This sounding (Fig. B) was taken in Oklahoma after SPC issued a “High Risk” for almost the entire state (excluding the panhandle). The main difference between May 20, 2019 and April 27, 2011 is that this forecasted outlook ended up being a “bust”, sparing Oklahoma a day of tragedy.. The environment in this sounding would have made many meteorologists agree with the issue of “High Risk” quality. To begin with, the LCL was half that of the 2011 sounding, with the cloud deck appearing to just about scrape the ground and CAPE values topped out at 4,143 J/kg. This is an incredibly unstable environment already, but the lapse rates weren’t as high, with rates topping out at 5.3°C (41.54°F) per kilometer and wind shear was also lacking due to the dry pocket not being as large and the saturation of the environment being closer to the surface. What ultimately led to the demise of this spooky sounding was a cold pool which came in and cut off inflow to the supercells too quick to the majority of the area in the high risk. There were still 19 tornadoes that day. While it may not be 2011 worthy, it is still an incredible number of tornadoes in a short span of time.
When looking at similar soundings, anything that can come close to a sounding of the Super Outbreak of 2011 will (and should) raise flags and be approached with extreme caution. The SPC was being cautious and wanted to ensure the public was weather-aware and prepared to do whatever they had to if that day unfolded as it did in the past.
© 2019 Meteorologist Ashley Lennard
Figure 1: Convective storm system in the desert during the North American monsoon season. (Image courtesy of Zack Guido, University of Arizona)
As we approach summertime we will discuss a topic about deserts, which are often associated with hot and dry conditions. In a desert region, we find large diurnal temperature differences, generally clear skies and a lack of significant plant and animal life due to little amounts of precipitation. Considerably deserts are found all over the globe from North America to Asia, and surprisingly even cold deserts exist, such as Antarctica. For the purpose of this article, we will focus on deserts that experience significant heat and what seems like an endless forecast of precipitation-free summer months
The main focus is a phenomenon that brings isolated rain and storms to deserts as a result of extreme heating, that being a Thermal Low-Pressure system, otherwise known as a heat low. Storm systems need a variety of ingredients to form, one of those is a heat source that generate rising air that will eventually give way to the formation of clouds. Figure 2 is a cross section graphic illustrating heights measured in millibars (mb) starting with 850 mb being closest to the surface. This shows the hottest area allowing for expansion as heat rises and eventual generation of clouds located at the red ‘L’ that symbolizes a low-pressure system.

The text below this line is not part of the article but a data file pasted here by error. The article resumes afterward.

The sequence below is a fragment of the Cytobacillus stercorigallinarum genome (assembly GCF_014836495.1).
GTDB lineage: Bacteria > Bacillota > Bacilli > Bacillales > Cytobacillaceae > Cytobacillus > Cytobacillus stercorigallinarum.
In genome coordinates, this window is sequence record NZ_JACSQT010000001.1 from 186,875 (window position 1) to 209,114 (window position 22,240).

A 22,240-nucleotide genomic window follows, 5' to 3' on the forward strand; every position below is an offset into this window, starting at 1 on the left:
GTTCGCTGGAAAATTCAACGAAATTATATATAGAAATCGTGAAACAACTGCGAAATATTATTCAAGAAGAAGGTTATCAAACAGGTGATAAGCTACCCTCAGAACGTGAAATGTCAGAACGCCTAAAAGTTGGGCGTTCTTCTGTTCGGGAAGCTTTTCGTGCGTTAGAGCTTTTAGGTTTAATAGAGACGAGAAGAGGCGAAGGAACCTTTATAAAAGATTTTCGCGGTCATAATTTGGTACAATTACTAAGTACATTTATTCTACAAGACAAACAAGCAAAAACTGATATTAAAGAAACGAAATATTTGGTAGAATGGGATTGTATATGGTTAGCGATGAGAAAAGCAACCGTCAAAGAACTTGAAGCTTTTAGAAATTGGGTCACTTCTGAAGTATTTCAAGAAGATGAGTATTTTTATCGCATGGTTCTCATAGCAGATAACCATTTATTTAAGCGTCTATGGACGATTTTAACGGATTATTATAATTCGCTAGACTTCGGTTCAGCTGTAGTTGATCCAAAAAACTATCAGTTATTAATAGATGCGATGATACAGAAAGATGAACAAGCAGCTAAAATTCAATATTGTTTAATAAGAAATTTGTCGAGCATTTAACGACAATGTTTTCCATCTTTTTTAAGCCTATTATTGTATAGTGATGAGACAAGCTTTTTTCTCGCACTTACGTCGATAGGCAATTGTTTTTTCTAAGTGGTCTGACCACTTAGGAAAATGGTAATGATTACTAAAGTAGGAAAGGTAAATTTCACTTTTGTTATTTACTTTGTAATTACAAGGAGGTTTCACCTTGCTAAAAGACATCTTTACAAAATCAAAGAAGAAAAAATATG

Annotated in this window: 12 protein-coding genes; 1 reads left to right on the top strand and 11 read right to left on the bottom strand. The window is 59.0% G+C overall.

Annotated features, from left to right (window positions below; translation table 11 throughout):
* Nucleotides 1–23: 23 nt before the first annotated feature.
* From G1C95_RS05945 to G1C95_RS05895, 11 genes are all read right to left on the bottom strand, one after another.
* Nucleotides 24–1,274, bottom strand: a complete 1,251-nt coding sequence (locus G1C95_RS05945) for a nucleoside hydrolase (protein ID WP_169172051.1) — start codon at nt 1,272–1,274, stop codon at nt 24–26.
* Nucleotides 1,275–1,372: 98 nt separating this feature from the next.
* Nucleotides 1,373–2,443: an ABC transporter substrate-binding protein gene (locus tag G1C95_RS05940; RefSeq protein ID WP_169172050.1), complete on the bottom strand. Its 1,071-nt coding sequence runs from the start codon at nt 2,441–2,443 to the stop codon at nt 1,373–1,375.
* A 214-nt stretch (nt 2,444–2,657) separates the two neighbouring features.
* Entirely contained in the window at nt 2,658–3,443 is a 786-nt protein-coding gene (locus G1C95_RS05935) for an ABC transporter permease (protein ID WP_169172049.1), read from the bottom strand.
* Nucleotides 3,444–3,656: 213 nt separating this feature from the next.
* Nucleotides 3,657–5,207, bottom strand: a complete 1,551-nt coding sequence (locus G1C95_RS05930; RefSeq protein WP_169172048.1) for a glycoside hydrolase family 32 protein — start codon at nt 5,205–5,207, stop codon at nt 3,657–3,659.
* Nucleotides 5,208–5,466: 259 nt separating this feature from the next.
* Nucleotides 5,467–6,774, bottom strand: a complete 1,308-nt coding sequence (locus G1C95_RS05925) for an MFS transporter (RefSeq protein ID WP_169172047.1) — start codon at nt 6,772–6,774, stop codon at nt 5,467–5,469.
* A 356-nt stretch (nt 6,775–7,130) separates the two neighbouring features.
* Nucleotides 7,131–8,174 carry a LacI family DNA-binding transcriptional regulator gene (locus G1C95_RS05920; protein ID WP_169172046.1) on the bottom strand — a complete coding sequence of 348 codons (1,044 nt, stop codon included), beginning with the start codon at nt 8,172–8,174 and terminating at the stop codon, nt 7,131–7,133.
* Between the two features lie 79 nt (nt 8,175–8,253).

Figure 2: Cross-section of Surface to 300mb height that shows low pressure formation in the hottest environment on the surface. (Image courtesy of the United States Navy)
Heat is a leading contributor to instability that aids in formation of a low-pressure system. As a matter of fact, we see similar mesoscale changes to weather systems in events like sea breezes (cold air from the sea meeting warm air over land) and lake-effect snow (cold air meeting warm lake water) both of which ultimately lead to rising air, instability and eventually low pressure systems that bring precipitation.
Multiple factors play a role in the formation of low-pressure systems that bring precipitation, but in the case of thermal lows, heat is the main lifting mechanism since heat rises. Ideally, we would want to see moisture and surface convergence that will add fuel to a low pressure system. While a low pressure can form from extreme heating, resultant precipitation does not always reach the surface. Due to the dryness of a desert region, precipitation can form, but may fall as virga — precipitation that evaporates before reaching the surface. Another factor that can hinder the production of precipitation during these events is a capping inversion. This means that parcels of air that rise to a certain level cannot rise further because the surrounding air is the same temperature or warmer.
Because thermal low pressure systems form during significant heating, we typically see them in the climatologically warmest times of the year. For example, the desert region extending through the southwestern United States and portions of Mexico experience a Monsoon season in mid-summer (July/August) as a result of this phenomenon.
While the desert regions of the United States are typically dry, the proximity to the surrounding bodies of water can allow for moisture transfer that feeds into the surrounding air, which ultimately allows for more precipitation. Below is a graphic that shows sources of moisture that transfer towards the low-pressure system.
Figure 3: The southwestern United States and portions of Mexico experiencing thermal lows with the aid of moisture transfer (highlighted in green). (Image courtesy of NOAA)
Topography can play a role in aiding storm development in thermal lows allowing for orographic lift, or forced lift due to higher elevation like mountains. Pollution can also be spread through these systems because of elevation differences along with mid-level pollutants like ozone that can be carried with thermal lows.
As a result of the above, forecasting for thermal lows can be complicated because of the above factors playing a role in which areas will receive precipitation or if the precipitation will reach the ground.
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© 2019 Meteorologist Jason Maska